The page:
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# Prove the following

Question:

$\int \sqrt{\frac{a+x}{a-x}}$

Solution:

Let, $I=\int \sqrt{\frac{a+x}{a-x}} d x$

$=\int \sqrt{\frac{a+x}{a-x} \times \frac{a+x}{a+x}} d x=\int \frac{a+x}{\sqrt{(a-x)(a+x)}} d x$

$=\int \frac{a+x}{\sqrt{a^{2}-x^{2}}} d x=\int \frac{a}{\sqrt{a^{2}-x^{2}}} d x+\int \frac{x}{\sqrt{a^{2}-x^{2}}} d x$

Let's consider, $\mathrm{I}=\mathrm{I}_{1}+\mathrm{I}_{2}$

Now, $\mathrm{I}_{1}=\int \frac{a}{\sqrt{a^{2}-x^{2}}} d x=a \cdot \sin ^{-1} \frac{x}{a}+\mathrm{C}_{1}$

And, $\mathrm{I}_{2}=\int \frac{x}{\sqrt{a^{2}-x^{2}}} d x$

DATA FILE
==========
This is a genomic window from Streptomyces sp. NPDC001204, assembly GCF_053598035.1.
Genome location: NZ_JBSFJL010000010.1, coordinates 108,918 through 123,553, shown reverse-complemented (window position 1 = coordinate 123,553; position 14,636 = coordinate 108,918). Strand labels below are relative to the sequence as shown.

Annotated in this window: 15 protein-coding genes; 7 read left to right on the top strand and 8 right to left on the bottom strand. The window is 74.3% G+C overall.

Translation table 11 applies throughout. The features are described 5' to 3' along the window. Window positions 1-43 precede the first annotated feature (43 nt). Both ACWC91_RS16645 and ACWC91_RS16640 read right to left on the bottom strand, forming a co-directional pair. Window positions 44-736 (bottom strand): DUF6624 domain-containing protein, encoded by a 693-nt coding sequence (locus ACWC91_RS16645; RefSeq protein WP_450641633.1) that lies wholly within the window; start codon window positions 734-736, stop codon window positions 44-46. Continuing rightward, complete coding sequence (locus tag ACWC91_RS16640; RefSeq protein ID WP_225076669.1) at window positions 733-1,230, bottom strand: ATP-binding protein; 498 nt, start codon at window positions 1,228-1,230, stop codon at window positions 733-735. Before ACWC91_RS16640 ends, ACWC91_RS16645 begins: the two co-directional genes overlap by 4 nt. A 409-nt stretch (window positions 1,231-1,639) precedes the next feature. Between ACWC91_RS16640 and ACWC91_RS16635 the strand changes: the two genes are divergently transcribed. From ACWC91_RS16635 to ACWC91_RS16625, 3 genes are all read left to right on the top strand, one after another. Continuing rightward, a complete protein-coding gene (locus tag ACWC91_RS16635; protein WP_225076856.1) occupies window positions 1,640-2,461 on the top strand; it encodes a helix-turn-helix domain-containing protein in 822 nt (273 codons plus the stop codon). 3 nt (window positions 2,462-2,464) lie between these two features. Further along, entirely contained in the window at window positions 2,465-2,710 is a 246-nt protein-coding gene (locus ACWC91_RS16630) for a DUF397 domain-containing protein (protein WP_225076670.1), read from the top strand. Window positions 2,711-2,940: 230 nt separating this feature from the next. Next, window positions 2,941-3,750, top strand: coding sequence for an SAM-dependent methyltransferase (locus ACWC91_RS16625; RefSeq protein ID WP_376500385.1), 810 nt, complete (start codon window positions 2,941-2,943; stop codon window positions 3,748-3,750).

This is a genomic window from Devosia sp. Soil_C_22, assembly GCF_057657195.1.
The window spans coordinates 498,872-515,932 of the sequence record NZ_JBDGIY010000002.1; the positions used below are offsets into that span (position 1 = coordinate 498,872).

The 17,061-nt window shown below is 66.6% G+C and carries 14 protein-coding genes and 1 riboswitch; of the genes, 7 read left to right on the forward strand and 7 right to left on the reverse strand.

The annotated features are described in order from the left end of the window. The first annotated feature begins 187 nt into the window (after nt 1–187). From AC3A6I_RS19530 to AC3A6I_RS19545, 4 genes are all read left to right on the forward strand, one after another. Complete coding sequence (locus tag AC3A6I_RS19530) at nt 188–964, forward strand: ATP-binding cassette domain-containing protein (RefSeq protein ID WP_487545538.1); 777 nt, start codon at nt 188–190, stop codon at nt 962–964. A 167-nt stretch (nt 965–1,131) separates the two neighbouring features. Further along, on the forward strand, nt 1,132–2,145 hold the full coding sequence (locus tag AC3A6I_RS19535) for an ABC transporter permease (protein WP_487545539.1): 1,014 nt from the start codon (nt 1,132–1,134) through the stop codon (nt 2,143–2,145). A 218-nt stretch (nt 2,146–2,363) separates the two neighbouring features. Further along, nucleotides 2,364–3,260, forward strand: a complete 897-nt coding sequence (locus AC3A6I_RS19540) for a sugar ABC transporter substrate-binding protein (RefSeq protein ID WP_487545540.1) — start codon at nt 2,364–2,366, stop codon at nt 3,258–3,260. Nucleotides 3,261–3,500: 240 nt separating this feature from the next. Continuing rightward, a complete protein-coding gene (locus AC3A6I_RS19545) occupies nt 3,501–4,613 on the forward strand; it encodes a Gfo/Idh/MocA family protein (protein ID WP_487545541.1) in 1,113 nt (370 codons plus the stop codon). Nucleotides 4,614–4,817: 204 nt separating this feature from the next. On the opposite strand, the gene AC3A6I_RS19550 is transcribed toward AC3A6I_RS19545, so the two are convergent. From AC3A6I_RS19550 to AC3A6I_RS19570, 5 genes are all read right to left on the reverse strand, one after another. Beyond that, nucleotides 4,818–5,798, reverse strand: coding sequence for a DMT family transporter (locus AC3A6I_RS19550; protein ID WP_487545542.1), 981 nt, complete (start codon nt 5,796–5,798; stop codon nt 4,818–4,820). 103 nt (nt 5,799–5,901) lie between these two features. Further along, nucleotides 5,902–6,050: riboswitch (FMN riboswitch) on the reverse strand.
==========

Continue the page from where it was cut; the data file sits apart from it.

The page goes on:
Putting, $a^{2}-x^{2}=t \Rightarrow-2 x d x=d t$

$x d x=\frac{d t}{-2}$

Hence, $I_{2}=-\frac{1}{2} \int \frac{d t}{\sqrt{t}}=-\frac{1}{2} \times 2 \sqrt{t}=-\sqrt{a^{2}-x^{2}}+C_{2}$

As, $I=I_{1}+I_{2}$

$=a \sin ^{-1} \frac{x}{a}+C_{1}-\sqrt{a^{2}-x^{2}}+C_{2}$

$\therefore \mathrm{I}=a \sin ^{-1} \frac{x}{a}-\sqrt{a^{2}-x^{2}}+\left(\mathrm{C}_{1}+\mathrm{C}_{2}\right)$

Therefore, $\mathrm{I}=a \sin ^{-1} \frac{x}{a}-\sqrt{a^{2}-x^{2}}+\mathrm{C}$    $\left[\mathrm{C}=\mathrm{C}_{1}+\mathrm{C}_{2}\right]$